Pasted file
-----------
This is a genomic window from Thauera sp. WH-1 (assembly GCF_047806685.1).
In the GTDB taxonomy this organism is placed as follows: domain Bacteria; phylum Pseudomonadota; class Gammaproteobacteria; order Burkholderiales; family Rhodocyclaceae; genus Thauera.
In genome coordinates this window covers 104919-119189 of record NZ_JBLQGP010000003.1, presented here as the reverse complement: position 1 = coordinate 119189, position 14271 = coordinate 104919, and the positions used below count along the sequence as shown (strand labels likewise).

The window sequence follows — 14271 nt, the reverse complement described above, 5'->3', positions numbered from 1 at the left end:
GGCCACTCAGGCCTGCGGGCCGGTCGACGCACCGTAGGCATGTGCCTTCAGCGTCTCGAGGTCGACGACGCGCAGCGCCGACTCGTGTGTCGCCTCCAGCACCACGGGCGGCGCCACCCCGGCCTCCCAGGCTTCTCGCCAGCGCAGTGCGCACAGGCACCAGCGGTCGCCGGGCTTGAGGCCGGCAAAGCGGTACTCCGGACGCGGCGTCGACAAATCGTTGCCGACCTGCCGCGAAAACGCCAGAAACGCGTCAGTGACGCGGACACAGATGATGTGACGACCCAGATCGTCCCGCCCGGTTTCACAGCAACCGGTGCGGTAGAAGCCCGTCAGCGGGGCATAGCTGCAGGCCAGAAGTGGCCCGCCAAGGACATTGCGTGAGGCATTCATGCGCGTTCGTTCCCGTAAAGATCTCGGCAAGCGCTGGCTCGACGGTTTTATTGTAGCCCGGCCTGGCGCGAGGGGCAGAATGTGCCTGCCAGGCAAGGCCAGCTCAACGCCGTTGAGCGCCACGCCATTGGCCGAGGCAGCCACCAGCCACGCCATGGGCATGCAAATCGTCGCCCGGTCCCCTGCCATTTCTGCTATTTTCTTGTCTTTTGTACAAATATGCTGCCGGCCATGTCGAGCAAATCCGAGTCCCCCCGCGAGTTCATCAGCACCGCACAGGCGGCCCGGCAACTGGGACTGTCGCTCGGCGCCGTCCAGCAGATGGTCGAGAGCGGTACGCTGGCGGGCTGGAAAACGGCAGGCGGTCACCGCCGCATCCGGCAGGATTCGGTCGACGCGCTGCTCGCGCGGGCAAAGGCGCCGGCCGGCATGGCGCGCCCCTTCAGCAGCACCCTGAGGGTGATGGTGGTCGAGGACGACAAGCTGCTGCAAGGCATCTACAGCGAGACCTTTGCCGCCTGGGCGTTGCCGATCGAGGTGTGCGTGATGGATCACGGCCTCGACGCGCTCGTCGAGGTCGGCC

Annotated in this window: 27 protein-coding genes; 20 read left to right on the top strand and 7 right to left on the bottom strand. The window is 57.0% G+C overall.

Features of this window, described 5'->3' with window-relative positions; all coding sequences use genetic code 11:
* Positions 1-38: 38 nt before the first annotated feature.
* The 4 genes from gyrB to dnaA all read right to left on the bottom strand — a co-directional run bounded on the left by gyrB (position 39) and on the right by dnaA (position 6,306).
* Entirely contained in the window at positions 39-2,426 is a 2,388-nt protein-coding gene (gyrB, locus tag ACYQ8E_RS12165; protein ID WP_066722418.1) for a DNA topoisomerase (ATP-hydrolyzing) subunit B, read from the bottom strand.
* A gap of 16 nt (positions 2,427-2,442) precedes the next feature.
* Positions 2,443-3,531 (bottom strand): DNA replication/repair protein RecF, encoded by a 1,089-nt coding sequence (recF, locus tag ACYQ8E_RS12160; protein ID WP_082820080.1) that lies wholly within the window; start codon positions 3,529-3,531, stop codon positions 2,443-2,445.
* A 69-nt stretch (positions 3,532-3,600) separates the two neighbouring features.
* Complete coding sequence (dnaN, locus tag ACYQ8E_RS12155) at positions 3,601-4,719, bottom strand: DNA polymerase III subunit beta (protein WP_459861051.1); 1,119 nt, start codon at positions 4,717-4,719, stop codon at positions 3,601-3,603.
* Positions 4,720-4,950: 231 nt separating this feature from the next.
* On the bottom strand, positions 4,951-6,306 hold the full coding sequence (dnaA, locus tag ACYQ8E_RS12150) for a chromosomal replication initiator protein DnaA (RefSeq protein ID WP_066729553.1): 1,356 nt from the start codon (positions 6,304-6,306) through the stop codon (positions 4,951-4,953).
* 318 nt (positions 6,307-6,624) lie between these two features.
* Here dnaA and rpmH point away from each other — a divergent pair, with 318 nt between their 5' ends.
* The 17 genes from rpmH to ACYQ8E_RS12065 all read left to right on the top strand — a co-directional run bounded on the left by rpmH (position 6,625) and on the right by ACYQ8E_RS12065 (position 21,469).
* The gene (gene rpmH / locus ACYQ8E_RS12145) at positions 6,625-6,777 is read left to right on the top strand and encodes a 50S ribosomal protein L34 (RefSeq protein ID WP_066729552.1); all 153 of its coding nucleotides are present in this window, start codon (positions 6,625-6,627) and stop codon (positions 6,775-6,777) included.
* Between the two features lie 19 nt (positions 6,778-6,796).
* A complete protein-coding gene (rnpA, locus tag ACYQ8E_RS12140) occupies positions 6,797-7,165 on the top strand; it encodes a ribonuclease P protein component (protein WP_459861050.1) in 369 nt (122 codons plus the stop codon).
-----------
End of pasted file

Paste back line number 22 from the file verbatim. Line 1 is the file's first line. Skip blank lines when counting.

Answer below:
* A complete protein-coding gene (rnpA, locus tag ACYQ8E_RS12140) occupies positions 6,797-7,165 on the top strand; it encodes a ribonuclease P protein component (protein WP_459861050.1) in 369 nt (122 codons plus the stop codon).